The aim of this research was to investigate whether the pictures of objects activate the phonology of the object’s name, even when naming is not a requirement of the experimental task. A series of nine visual search experiments or variations thereof was conducted to gain further insight into this issue. Participants were asked to indicate whether a previously seen target object was present or absent in a four-object search display. On half of the trials, one of the objects in the display held a relation to the target object. The presence of semantically related competitors interfered with search latencies, establishing the sensitivity of the procedure, while the presence of competitors with phonologically begin-related names did not. Using object pairs with rhyming names to increase the overlap between target and competitor names led to a small interference effect, indicating that objects activated their phonological codes. In the following experiments, different features of the experimental procedure were manipulated. The results suggest that the appearance of the phonological effect might be contingent on a silent naming strategy employed by the participants, which might have been at least partially induced by familiarizing participants with the objects and their names prior to the experiment. Changing the task by making its successful completion contingent on attending to one side of the display demonstrated the importance of the voluntary allocation of attention on competitor processing. When at the task-relevant location, semantically related competitors led to interference, while no effect was observed when competitors were presented at the irrelevant location. No reliable effect was obtained for phonologically related competitors in this task, although a trend towards interference suggests that, occasionally, phonological activation might have been present when all the attention was likely being directed at the competitor. Finally, two control experiments confirmed the sensitivity of the experimental materials used here by showing a reliable phonological facilitation effect when competitor names were used as auditory distractors in a standard picture-word interference task.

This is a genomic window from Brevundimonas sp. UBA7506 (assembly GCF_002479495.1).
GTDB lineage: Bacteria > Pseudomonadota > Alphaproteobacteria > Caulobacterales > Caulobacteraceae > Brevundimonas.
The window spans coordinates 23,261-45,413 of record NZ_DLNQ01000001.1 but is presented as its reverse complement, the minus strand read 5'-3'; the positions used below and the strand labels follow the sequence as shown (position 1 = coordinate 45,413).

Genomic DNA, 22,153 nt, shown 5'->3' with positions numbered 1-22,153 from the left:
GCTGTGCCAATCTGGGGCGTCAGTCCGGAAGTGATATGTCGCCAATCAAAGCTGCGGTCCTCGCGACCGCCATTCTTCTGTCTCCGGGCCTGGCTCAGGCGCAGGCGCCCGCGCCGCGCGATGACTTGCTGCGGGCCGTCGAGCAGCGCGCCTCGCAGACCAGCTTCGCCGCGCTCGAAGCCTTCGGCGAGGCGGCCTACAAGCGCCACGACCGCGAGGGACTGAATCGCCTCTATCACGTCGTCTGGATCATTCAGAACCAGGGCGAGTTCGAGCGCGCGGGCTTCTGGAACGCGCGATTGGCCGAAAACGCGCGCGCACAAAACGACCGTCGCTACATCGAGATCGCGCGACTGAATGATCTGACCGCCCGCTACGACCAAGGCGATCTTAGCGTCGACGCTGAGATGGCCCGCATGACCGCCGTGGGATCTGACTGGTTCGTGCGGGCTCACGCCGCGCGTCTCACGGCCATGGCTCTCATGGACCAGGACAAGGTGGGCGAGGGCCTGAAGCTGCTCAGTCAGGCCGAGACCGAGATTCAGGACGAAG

The aim of this research was to investigate whether the pictures of objects activate the phonology of the object’s name, even when naming is not a requirement of the experimental task. A series of